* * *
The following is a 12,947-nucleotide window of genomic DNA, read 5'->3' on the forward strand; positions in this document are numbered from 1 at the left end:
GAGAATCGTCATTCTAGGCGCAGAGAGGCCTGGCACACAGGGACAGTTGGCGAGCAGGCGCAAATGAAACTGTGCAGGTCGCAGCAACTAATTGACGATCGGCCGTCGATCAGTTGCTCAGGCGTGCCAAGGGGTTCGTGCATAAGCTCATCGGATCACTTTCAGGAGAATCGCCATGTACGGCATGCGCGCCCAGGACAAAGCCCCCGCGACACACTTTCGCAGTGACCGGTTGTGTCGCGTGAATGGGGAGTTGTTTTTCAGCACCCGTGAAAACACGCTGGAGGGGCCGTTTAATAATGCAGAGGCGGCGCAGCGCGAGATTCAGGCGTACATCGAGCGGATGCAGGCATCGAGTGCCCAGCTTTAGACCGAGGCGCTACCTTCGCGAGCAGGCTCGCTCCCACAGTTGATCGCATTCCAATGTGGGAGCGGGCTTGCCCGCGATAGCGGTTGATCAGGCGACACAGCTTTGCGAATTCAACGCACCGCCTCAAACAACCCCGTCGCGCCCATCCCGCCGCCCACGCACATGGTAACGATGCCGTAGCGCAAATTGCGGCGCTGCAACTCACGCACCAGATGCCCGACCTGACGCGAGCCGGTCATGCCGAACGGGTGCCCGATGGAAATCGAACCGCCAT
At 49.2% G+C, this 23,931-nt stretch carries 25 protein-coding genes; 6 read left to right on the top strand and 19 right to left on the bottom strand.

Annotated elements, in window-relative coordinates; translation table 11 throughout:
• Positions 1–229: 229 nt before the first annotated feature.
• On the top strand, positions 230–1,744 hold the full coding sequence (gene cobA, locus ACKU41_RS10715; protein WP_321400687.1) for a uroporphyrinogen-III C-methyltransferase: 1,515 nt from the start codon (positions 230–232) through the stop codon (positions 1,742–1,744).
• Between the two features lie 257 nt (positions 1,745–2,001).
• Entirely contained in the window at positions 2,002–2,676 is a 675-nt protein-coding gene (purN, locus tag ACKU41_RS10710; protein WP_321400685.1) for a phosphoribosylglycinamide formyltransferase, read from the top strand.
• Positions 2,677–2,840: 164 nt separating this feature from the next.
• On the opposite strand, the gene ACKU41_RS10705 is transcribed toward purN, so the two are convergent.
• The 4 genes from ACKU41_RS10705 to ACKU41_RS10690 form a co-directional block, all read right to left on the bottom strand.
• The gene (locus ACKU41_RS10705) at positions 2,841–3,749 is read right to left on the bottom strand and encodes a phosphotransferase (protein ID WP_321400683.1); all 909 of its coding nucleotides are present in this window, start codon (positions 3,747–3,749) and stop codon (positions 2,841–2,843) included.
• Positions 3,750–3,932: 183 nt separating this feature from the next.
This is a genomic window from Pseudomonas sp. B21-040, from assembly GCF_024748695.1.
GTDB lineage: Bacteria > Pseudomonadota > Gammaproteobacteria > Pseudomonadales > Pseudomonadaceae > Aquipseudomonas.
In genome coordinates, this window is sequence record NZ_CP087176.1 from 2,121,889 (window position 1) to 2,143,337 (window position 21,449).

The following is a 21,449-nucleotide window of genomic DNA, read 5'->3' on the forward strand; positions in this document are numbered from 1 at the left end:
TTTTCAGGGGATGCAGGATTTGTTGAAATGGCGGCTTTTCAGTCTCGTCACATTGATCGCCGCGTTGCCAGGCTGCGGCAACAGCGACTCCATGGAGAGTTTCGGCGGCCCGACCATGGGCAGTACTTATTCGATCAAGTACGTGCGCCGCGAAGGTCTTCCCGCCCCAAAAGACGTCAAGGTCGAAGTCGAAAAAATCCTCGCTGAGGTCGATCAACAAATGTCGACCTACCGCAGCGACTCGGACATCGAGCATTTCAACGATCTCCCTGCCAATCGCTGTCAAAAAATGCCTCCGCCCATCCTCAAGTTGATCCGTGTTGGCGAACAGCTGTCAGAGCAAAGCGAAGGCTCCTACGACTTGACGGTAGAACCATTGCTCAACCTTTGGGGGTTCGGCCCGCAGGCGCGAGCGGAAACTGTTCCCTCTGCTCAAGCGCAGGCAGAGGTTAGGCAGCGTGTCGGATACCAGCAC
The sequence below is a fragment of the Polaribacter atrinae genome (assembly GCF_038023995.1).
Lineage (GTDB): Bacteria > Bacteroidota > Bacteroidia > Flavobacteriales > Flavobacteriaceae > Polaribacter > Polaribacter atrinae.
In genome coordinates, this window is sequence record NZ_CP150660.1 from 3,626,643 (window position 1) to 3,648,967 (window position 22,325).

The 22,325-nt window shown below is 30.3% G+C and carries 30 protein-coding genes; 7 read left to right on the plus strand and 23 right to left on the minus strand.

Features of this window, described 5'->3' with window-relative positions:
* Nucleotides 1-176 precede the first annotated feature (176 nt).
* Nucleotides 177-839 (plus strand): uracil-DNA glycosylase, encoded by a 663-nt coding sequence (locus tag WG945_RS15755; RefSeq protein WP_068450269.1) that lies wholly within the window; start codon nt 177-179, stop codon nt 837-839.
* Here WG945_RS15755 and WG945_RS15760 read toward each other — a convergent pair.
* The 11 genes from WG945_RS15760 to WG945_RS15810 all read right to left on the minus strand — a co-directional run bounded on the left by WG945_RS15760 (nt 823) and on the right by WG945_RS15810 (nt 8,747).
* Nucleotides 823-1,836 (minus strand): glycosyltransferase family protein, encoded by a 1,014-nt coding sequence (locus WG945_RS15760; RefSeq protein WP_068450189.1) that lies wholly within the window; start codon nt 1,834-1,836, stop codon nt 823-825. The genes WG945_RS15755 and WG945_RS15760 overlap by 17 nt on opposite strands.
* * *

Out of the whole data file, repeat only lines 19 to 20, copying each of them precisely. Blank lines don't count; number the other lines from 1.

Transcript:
The sequence below is a fragment of the Polaribacter atrinae genome (assembly GCF_038023995.1).
Lineage (GTDB): Bacteria > Bacteroidota > Bacteroidia > Flavobacteriales > Flavobacteriaceae > Polaribacter > Polaribacter atrinae.